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Want to turn your deck or patio into an additional living space? Well, there are two ways to go about it. You can either install a screened-in porch or a sunroom (three- or four-season sunroom). But, what’s the difference between a sunroom vs screened porch?
Well, to understand exactly what you need for your family, it’s important to know the purpose of a sunroom vs screened porch. Both screened porches and sunrooms allow you to enjoy the outdoors sitting indoors — providing you with an additional living space. However, there are differences in the way both are constructed and their space utilized. Let’s help you decide which style best suits your family’s needs by looking at their dissimilarities.
Read more: How to turn a deck into a sunroom
Understanding sunroom vs screened porch
If you live in a region that witnesses all four climates, you need to make the most of your outdoor space whenever the weather permits. And of course, those pesky insects permit. That’s when a sunroom or a screened porch helps you make better use of your porch, deck, or patio.
The enclosed space allows you to enjoy the outside weather without worrying about the elements of nature, insects, mosquitoes, the harsh cold winds, or the heat.
Both a sunroom and an enclosed porch let you feel like you’re out and connected to nature — blurring the line between outdoor and indoor living.
A screened porch is the simplest type of patio enclosure. You add screening around the perimeter of an existing porch and you’re set. With the right type of screening, you will hardly notice the barrier between yourself and the great outdoors. And, such a home extension updates the look and feel of your property in an inexpensive way.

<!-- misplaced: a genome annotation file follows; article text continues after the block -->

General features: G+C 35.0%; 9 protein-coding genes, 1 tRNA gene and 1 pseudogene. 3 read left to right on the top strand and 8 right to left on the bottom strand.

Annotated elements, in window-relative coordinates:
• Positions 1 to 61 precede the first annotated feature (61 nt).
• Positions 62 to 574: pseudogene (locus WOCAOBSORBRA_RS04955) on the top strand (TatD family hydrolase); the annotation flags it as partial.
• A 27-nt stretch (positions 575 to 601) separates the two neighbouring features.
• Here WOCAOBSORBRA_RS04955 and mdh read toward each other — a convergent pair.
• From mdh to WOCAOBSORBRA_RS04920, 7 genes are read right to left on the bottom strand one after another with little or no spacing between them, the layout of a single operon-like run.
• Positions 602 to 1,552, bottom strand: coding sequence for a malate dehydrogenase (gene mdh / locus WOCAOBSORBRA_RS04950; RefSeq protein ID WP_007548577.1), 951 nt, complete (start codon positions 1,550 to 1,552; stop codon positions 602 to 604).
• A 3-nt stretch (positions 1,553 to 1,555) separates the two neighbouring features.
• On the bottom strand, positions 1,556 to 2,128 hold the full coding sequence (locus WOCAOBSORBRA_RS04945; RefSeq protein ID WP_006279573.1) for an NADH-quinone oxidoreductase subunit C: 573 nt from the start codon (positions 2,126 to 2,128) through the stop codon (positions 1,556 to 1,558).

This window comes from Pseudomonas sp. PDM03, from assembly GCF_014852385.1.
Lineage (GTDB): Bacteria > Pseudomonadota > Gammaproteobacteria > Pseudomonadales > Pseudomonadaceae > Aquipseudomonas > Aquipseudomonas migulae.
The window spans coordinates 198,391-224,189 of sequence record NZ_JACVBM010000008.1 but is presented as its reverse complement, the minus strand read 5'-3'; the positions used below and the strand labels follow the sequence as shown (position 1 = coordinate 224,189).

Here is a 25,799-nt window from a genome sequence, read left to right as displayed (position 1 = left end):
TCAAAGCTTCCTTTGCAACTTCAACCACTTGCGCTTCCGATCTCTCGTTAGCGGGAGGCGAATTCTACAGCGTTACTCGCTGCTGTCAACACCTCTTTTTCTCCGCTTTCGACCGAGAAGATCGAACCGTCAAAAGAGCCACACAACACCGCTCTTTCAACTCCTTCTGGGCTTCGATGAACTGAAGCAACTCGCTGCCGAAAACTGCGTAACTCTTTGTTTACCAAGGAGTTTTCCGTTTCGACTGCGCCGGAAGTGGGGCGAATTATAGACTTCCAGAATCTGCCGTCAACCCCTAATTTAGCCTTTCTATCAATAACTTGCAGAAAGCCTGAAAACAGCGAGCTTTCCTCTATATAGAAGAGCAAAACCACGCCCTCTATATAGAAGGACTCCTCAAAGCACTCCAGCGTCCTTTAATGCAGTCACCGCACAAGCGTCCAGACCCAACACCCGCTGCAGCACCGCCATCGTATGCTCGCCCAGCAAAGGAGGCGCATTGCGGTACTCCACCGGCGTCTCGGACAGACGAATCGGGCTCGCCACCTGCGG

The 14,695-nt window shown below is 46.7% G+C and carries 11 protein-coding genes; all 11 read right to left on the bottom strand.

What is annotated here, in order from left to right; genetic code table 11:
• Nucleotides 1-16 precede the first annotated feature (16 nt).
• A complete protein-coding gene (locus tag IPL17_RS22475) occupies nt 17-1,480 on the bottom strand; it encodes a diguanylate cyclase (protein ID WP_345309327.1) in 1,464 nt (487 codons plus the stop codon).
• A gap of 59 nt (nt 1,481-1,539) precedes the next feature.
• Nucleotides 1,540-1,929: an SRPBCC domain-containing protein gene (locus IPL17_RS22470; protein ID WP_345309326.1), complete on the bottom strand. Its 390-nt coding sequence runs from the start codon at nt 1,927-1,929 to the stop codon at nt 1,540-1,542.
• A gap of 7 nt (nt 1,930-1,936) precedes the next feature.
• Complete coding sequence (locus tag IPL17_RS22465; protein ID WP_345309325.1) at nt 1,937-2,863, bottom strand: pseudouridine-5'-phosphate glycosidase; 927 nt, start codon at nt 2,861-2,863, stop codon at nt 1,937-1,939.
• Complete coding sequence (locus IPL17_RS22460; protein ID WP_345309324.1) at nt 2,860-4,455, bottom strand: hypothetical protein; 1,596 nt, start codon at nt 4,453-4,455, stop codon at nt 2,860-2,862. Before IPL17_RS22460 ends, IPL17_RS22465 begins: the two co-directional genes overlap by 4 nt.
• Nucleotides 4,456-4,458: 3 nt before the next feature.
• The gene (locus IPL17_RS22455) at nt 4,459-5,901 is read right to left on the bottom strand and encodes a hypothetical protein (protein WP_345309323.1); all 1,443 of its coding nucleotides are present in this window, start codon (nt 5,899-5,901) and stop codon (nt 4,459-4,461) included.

However, there’s a problem with a screened porch vis-à-vis a sunroom. It’s only comfortable when the weather is neither too cold nor too hot. That’s probably from early March to late October. Of course, you can use outdoor heaters and ceiling fans for your heating and cooling needs but it’s not as insulated as a sunroom.
A sunroom, on the other hand, is typically enclosed with double-pane glass and fully functioning climate control. You can therefore use the recreational space in all seasons — whether to entertain your guests or lounge around enjoying idyllic outdoor views.
While both are exciting ideas for an indoor-outdoor space, there are advantages and disadvantages to building a screened porch or a sunroom. The pros and cons depend on where you live and how much you are willing to spend on the home improvement project.
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Screened porch vs sunroom: How different are they?
Both types of rooms provide you with additional living space. One major difference between the two is how the walls are finished. A screened porch is a roofed structure — with mesh screens, roll-up curtains, or any other window treatment — that easily lets fresh air pass through the room.
A sunroom, on the other hand, is a roofed structure that’s enclosed using glass. You can think of a sunroom as a spare living room, but with a better view. You can add air conditioning for the summers and heating for the winter months.